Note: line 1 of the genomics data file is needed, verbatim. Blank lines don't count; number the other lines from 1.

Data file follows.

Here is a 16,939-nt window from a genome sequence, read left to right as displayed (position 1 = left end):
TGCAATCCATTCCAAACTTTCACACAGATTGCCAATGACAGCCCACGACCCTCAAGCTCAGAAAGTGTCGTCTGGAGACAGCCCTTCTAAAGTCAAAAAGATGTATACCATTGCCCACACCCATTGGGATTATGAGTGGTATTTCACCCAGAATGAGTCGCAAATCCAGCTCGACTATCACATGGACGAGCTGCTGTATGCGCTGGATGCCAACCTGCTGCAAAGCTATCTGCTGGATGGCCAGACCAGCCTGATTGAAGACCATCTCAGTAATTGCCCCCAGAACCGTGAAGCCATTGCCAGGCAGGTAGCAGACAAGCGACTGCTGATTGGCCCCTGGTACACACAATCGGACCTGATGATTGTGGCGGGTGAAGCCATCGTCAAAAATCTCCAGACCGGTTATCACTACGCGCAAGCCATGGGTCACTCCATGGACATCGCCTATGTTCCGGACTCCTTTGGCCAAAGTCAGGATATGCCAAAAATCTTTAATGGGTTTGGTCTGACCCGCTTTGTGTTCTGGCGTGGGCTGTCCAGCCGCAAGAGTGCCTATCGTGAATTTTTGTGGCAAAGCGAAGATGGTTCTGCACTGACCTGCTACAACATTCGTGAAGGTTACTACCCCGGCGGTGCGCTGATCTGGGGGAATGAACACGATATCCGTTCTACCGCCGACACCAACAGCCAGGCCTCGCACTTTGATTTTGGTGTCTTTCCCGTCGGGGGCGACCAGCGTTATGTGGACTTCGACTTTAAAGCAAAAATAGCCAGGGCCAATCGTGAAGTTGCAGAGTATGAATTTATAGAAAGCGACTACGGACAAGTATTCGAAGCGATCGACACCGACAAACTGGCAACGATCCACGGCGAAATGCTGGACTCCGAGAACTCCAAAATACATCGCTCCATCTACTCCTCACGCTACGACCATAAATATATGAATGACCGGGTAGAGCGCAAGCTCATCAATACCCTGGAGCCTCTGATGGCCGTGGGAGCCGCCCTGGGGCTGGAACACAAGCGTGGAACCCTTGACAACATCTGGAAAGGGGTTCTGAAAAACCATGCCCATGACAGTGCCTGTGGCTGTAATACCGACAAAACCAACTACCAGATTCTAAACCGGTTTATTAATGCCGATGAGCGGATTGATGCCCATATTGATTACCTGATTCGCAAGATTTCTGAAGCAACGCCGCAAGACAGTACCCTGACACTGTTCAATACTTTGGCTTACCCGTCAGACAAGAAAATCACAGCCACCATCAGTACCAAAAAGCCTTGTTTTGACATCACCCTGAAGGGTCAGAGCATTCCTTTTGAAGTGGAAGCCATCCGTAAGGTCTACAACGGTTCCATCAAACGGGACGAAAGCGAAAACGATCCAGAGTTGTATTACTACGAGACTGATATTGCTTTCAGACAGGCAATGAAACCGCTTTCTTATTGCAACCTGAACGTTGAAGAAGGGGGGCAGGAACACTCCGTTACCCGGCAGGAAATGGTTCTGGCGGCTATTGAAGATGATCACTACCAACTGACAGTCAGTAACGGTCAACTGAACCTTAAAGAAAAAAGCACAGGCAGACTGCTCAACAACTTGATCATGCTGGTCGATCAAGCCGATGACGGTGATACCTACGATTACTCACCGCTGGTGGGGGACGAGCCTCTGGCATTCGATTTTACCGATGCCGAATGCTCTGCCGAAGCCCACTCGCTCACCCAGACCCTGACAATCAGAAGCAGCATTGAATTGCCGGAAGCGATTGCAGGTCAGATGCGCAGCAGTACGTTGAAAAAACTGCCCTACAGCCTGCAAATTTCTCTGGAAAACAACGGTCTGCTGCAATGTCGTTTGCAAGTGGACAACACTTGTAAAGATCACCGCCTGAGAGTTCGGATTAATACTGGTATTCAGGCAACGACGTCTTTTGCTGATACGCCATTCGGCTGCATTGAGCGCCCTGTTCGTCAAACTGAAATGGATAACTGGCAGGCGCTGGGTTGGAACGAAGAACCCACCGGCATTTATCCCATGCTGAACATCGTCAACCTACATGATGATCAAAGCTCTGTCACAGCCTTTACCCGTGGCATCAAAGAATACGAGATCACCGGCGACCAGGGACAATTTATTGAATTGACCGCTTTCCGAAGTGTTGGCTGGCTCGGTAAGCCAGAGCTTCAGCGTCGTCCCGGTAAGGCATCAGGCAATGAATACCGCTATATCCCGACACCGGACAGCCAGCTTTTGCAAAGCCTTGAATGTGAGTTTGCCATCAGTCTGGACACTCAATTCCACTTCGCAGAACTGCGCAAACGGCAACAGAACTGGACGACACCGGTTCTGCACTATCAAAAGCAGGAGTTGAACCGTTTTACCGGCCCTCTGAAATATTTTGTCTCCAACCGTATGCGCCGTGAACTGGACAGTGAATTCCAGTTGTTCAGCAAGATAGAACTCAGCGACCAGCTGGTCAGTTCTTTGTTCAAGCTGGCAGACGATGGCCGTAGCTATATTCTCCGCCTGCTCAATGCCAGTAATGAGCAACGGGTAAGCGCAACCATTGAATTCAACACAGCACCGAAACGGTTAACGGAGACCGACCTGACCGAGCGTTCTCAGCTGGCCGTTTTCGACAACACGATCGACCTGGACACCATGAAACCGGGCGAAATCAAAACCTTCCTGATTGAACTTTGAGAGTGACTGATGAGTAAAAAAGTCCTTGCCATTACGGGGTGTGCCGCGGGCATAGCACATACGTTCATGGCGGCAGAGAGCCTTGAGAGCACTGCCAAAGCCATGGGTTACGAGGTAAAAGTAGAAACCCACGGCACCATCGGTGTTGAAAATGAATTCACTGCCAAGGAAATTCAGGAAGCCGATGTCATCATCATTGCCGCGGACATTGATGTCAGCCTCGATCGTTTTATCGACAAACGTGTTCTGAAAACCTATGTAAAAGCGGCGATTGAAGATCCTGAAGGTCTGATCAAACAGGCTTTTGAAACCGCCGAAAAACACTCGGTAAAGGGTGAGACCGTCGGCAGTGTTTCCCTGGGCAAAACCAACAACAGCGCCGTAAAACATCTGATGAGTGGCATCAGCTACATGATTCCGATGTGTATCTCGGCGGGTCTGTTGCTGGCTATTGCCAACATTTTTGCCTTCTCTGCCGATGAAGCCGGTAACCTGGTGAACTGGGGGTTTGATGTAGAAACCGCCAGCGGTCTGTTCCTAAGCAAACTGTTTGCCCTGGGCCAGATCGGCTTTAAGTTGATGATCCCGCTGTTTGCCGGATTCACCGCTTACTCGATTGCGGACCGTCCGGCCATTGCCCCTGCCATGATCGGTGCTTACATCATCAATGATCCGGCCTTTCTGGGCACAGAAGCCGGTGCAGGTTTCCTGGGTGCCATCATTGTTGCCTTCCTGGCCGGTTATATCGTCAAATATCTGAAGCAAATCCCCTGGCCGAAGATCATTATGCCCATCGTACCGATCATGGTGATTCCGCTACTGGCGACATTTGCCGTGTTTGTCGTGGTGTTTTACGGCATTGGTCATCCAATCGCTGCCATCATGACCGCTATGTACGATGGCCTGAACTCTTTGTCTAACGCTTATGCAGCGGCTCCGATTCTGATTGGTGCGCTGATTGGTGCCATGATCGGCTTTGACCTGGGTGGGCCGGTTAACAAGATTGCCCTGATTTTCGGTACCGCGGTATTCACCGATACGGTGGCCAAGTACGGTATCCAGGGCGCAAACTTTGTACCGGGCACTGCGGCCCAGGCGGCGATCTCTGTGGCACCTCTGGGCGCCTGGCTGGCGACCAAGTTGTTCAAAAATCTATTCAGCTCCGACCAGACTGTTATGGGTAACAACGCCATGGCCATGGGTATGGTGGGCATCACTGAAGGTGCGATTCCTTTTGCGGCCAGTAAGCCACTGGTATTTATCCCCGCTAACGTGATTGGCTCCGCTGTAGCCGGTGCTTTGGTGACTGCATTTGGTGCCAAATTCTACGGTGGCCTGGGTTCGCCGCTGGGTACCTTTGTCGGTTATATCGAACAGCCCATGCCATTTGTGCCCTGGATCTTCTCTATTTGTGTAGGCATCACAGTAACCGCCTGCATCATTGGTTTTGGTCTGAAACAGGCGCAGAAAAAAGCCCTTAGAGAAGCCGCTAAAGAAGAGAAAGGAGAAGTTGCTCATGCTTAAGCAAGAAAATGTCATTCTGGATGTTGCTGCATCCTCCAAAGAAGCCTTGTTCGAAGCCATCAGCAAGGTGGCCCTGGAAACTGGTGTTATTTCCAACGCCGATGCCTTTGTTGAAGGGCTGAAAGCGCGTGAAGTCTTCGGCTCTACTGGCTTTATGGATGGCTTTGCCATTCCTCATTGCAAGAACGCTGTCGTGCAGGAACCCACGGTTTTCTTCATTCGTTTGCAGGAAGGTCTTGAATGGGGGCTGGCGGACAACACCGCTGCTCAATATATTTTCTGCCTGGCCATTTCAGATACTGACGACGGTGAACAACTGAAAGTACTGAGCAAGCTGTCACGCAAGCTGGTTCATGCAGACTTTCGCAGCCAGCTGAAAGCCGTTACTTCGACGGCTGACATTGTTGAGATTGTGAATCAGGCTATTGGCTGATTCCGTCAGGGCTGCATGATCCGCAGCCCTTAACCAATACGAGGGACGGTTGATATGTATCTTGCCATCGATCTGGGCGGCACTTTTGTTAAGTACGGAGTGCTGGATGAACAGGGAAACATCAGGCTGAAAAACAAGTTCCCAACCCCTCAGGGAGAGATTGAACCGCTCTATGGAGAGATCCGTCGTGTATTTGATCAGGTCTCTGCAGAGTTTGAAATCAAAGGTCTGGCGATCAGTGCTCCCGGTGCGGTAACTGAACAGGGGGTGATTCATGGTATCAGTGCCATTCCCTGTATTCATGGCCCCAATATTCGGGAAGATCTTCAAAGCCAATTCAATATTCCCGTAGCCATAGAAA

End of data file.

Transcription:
Here is a 16,939-nt window from a genome sequence, read left to right as displayed (position 1 = left end):